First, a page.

By hand it is, then. But I'm still not clear on where I can find out how to create an IC table by hand, even if it only lists dihedral terms... e.g.,
How does one determine what dihedrals (proper and improper) need to be listed in the IC table of the rtf?
This is what I used the IC gene before, not the values (which indeed had to be edited as predicted, which I did). I had read what you quoted from intcor.doc and the subsequent numbered list.
Now, looking at the rtf for the adenine in AMP from the CGENFF rtf I see that improper dihedrals are defined in the IC table with central atoms C2, C4, C6, N6, C8, and N9. This is all of the impropers that I can see in this section of the molecule, except for the one with C5 as the central atom
. Why is there no dihedral term with C5 as the central atom? If there were
such a term listed, I feel like I'd have a pretty good sense of which ones I'd need to define for my fragment (those with central atoms C2, C4, C5, C6, N6, N7, C8, C9). Also, the lines with C6 and N6 are exactly duplicated; I assume these duplicates are extras that have not been deleted.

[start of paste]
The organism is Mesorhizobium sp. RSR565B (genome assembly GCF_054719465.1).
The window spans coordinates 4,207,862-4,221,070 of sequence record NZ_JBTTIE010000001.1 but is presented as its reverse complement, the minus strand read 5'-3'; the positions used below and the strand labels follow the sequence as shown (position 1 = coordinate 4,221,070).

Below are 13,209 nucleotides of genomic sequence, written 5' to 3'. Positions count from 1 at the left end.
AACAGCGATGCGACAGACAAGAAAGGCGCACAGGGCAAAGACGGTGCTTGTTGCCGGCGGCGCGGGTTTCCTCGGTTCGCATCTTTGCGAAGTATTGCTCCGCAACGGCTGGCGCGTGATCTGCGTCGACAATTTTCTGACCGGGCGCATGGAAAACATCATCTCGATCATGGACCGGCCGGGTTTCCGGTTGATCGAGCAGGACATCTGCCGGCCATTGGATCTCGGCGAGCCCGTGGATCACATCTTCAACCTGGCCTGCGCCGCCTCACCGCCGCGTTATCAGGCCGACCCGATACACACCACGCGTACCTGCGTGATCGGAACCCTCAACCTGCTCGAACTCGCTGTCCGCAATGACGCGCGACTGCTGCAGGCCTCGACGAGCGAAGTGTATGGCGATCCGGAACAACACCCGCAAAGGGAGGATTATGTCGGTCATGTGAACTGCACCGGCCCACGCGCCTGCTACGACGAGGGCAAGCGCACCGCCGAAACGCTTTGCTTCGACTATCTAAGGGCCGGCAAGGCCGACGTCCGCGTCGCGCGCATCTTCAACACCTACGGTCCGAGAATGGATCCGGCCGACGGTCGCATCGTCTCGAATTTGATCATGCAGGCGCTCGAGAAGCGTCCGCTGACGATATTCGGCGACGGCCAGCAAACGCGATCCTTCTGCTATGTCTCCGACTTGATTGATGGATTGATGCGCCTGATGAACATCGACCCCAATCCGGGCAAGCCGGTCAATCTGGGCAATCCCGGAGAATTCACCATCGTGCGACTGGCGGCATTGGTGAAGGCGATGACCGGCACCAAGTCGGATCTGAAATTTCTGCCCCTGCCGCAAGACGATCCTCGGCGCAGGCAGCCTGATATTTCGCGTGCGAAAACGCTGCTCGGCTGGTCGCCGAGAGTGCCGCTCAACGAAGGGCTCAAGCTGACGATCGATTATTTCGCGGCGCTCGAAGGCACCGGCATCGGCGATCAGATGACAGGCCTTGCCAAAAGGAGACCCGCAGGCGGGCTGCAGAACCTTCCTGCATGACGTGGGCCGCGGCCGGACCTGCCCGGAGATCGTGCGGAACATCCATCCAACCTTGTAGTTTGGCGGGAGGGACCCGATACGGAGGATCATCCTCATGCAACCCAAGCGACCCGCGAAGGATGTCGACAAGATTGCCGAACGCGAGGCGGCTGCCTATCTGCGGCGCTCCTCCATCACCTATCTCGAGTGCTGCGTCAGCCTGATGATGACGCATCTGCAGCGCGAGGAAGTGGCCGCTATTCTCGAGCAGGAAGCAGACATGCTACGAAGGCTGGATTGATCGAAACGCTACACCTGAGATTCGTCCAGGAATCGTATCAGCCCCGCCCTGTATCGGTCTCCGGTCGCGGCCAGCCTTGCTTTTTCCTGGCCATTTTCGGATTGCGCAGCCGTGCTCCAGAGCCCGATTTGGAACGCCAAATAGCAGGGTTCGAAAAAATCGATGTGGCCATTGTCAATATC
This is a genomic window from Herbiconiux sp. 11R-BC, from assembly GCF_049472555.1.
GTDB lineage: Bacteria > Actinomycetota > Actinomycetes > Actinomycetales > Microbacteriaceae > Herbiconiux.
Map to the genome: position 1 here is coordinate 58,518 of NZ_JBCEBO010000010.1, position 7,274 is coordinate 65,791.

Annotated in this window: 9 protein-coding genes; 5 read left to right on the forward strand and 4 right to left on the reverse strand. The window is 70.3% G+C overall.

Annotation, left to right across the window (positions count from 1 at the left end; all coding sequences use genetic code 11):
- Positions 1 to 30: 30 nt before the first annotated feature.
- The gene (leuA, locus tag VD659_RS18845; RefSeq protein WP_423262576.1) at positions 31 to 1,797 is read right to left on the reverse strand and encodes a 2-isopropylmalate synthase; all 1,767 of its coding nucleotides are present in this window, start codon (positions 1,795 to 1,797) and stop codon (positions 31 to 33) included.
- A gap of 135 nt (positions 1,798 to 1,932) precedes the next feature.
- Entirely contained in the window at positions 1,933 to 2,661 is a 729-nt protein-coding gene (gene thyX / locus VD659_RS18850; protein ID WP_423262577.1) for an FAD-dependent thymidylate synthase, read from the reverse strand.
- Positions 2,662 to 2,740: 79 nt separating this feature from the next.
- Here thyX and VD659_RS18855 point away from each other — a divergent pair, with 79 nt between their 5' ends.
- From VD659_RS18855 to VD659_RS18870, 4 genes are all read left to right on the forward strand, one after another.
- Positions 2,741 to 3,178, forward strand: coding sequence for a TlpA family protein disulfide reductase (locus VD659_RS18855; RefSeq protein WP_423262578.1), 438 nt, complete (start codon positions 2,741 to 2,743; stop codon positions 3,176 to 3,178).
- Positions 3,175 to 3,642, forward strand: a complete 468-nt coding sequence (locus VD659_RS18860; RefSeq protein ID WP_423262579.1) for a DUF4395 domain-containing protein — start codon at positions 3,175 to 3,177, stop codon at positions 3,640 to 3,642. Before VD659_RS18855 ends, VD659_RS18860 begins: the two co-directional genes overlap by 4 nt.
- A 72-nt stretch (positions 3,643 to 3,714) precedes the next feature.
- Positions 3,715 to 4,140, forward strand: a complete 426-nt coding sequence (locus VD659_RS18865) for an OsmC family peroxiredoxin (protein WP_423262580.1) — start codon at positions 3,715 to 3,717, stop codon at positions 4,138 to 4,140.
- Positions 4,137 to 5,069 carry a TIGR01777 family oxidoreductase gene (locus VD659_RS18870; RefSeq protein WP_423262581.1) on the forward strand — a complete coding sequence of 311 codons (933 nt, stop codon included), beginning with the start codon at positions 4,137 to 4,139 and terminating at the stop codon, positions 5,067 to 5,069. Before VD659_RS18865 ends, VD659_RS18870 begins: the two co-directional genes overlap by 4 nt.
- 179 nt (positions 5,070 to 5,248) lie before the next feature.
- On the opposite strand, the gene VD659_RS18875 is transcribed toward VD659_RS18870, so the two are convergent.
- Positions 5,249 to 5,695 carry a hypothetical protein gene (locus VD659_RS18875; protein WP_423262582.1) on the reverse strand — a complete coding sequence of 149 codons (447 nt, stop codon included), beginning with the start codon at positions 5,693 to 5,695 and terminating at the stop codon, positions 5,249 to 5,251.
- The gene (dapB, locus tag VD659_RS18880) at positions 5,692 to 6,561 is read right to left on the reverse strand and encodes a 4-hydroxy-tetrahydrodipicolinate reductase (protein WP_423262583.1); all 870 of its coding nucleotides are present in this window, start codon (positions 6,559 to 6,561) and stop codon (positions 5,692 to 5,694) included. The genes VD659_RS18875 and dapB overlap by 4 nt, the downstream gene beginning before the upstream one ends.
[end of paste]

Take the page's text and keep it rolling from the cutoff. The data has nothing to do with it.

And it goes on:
Then, for the (proper) dihedrals I see that one dihedral term for 6 pairs of central atoms are defined once (one is duplicated exactly). I can see not needing to define multiple terms for each pair of central atoms, but why are there no dihedrals at all for X-C6-N1-X or X-N1-C2-X or X-C2-N3-X or X-C4-C5-X or X-N7-C8-X ? It seems that understanding this is crucial for creating an IC table by hand...
(Looking back at my stream file, I see at least one typo or nonsensical dihedral created by ic gene, not sure which but I'll assume typo by me...)
Thank you for all your help.